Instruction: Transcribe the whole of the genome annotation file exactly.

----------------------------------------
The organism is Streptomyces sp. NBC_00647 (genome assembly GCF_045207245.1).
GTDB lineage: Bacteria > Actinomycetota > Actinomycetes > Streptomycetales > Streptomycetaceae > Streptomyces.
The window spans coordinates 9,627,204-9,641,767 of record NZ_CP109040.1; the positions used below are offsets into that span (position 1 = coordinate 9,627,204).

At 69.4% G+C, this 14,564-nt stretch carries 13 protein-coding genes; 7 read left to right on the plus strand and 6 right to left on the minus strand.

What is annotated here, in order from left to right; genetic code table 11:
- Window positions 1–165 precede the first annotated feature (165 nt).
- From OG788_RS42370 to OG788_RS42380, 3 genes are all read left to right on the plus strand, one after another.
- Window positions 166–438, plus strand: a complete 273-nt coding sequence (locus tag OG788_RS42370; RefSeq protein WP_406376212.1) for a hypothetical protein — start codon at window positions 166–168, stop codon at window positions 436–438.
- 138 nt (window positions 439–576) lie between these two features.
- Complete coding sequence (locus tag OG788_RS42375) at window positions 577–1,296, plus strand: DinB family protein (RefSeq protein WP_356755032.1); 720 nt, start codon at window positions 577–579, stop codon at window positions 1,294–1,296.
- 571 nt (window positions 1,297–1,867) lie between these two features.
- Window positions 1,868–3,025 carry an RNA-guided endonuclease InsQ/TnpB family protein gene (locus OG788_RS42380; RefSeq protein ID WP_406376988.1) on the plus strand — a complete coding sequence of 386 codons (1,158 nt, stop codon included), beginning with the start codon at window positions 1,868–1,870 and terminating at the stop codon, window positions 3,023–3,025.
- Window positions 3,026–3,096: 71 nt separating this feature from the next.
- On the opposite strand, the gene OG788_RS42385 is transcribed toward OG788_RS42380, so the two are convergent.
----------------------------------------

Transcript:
The organism is Streptomyces sp. NBC_00647 (genome assembly GCF_045207245.1).
GTDB lineage: Bacteria > Actinomycetota > Actinomycetes > Streptomycetales > Streptomycetaceae > Streptomyces.
The window spans coordinates 9,627,204-9,641,767 of record NZ_CP109040.1; the positions used below are offsets into that span (position 1 = coordinate 9,627,204).

At 69.4% G+C, this 14,564-nt stretch carries 13 protein-coding genes; 7 read left to right on the plus strand and 6 right to left on the minus strand.

What is annotated here, in order from left to right; genetic code table 11:
- Window positions 1–165 precede the first annotated feature (165 nt).
- From OG788_RS42370 to OG788_RS42380, 3 genes are all read left to right on the plus strand, one after another.
- Window positions 166–438, plus strand: a complete 273-nt coding sequence (locus tag OG788_RS42370; RefSeq protein WP_406376212.1) for a hypothetical protein — start codon at window positions 166–168, stop codon at window positions 436–438.
- 138 nt (window positions 439–576) lie between these two features.
- Complete coding sequence (locus tag OG788_RS42375) at window positions 577–1,296, plus strand: DinB family protein (RefSeq protein WP_356755032.1); 720 nt, start codon at window positions 577–579, stop codon at window positions 1,294–1,296.
- 571 nt (window positions 1,297–1,867) lie between these two features.
- Window positions 1,868–3,025 carry an RNA-guided endonuclease InsQ/TnpB family protein gene (locus OG788_RS42380; RefSeq protein ID WP_406376988.1) on the plus strand — a complete coding sequence of 386 codons (1,158 nt, stop codon included), beginning with the start codon at window positions 1,868–1,870 and terminating at the stop codon, window positions 3,023–3,025.
- Window positions 3,026–3,096: 71 nt separating this feature from the next.
- On the opposite strand, the gene OG788_RS42385 is transcribed toward OG788_RS42380, so the two are convergent.